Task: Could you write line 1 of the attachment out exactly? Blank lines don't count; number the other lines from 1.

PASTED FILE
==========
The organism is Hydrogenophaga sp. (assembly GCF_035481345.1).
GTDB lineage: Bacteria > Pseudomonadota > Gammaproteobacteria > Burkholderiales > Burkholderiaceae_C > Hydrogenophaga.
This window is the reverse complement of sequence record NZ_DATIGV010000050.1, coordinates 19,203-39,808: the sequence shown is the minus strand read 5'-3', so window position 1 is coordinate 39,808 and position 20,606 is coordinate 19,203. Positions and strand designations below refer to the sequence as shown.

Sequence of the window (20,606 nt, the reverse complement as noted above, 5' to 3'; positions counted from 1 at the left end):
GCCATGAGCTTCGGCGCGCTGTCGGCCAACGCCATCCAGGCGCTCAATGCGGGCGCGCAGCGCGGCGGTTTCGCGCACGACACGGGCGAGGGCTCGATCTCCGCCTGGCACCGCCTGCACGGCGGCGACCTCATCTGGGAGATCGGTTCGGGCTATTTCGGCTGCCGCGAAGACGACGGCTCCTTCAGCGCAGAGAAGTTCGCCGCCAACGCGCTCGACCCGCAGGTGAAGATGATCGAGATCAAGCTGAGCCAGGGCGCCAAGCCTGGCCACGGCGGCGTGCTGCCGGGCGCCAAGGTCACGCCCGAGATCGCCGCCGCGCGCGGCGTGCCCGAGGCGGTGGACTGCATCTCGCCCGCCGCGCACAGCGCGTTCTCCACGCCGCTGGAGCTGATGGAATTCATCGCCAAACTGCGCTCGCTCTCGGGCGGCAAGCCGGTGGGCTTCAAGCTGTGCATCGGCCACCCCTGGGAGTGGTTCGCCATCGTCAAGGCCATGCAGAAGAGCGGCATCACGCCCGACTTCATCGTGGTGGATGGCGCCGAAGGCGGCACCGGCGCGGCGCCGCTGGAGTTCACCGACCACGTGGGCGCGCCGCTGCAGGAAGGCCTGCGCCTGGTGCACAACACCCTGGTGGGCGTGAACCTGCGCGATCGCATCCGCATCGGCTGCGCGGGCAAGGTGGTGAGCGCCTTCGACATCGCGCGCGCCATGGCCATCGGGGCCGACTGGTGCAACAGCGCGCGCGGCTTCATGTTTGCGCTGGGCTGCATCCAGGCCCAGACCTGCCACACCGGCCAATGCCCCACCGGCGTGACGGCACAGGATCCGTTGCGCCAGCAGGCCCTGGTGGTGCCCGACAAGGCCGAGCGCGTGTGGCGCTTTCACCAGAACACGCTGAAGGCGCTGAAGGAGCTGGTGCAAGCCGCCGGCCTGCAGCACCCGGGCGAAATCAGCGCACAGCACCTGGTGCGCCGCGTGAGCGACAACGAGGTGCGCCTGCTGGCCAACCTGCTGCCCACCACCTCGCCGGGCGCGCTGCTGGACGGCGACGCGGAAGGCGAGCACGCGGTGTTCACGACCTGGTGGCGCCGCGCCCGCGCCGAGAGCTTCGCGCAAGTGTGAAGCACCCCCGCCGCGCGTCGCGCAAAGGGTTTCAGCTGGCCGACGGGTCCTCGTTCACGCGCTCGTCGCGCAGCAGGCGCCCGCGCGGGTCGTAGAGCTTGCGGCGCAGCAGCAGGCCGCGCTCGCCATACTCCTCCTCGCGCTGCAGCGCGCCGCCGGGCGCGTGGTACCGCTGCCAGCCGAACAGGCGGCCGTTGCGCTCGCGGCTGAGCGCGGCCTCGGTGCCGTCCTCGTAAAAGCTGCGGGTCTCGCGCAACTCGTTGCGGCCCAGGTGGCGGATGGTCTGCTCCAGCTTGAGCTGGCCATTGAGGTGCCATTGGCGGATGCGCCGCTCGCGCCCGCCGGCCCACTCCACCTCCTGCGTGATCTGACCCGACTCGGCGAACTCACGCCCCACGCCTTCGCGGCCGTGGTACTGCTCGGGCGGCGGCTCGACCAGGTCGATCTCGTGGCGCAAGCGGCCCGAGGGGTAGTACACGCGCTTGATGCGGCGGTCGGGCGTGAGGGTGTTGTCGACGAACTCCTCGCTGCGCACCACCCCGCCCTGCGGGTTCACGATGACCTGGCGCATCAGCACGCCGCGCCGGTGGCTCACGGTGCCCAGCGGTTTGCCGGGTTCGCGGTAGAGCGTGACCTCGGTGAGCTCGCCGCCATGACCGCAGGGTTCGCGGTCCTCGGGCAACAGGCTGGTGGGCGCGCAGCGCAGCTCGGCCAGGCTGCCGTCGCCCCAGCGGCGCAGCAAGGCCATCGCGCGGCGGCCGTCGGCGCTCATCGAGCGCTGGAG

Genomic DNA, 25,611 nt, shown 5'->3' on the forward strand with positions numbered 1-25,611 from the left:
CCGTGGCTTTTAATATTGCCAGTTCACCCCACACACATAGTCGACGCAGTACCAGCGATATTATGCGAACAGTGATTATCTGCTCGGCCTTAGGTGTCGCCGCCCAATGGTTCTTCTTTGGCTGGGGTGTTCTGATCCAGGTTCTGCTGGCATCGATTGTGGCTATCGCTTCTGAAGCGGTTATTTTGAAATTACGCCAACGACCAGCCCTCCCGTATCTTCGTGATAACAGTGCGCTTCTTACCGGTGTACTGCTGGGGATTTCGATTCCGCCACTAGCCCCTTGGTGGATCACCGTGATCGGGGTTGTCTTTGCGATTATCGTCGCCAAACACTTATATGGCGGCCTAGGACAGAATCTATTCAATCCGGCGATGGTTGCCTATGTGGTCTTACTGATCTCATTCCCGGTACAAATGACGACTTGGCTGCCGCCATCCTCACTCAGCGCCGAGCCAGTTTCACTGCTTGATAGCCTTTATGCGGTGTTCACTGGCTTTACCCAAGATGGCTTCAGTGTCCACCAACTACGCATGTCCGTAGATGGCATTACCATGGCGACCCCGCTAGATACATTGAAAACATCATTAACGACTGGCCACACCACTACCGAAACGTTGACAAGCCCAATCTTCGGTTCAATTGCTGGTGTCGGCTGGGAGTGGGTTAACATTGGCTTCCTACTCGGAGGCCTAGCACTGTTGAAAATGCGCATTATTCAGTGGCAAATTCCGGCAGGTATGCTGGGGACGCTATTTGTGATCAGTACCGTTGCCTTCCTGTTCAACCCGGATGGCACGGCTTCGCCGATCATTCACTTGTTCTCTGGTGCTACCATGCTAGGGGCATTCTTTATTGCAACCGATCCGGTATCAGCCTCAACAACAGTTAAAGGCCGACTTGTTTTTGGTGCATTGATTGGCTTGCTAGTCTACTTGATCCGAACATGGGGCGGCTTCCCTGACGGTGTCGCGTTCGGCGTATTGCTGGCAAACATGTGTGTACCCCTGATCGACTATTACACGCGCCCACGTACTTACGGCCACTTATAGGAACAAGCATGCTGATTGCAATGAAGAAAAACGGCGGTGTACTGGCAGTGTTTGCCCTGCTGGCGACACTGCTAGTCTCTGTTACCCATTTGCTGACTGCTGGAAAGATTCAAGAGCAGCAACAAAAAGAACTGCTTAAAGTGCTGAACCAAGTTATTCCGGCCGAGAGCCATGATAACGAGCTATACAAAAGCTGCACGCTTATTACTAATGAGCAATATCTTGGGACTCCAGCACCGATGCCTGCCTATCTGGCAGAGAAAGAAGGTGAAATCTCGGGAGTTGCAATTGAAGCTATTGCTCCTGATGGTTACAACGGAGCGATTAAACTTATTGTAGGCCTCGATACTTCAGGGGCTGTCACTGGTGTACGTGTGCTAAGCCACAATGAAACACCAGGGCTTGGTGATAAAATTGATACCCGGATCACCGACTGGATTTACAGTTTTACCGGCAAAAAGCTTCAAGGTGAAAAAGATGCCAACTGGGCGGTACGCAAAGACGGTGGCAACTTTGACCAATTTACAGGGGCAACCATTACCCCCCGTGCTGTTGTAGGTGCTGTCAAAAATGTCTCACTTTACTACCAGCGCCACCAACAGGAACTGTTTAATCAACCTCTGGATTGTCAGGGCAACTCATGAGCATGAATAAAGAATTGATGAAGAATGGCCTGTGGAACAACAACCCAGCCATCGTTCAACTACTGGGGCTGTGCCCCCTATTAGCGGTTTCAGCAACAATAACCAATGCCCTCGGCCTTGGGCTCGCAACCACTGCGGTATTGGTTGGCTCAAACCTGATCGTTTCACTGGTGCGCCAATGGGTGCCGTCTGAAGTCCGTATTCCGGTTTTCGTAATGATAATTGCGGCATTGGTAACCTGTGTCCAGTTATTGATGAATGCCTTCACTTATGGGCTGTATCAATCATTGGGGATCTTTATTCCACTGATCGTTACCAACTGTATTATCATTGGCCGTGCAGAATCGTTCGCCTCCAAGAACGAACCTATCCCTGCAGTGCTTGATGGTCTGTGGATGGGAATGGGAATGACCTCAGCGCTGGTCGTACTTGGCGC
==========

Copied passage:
The organism is Hydrogenophaga sp. (assembly GCF_035481345.1).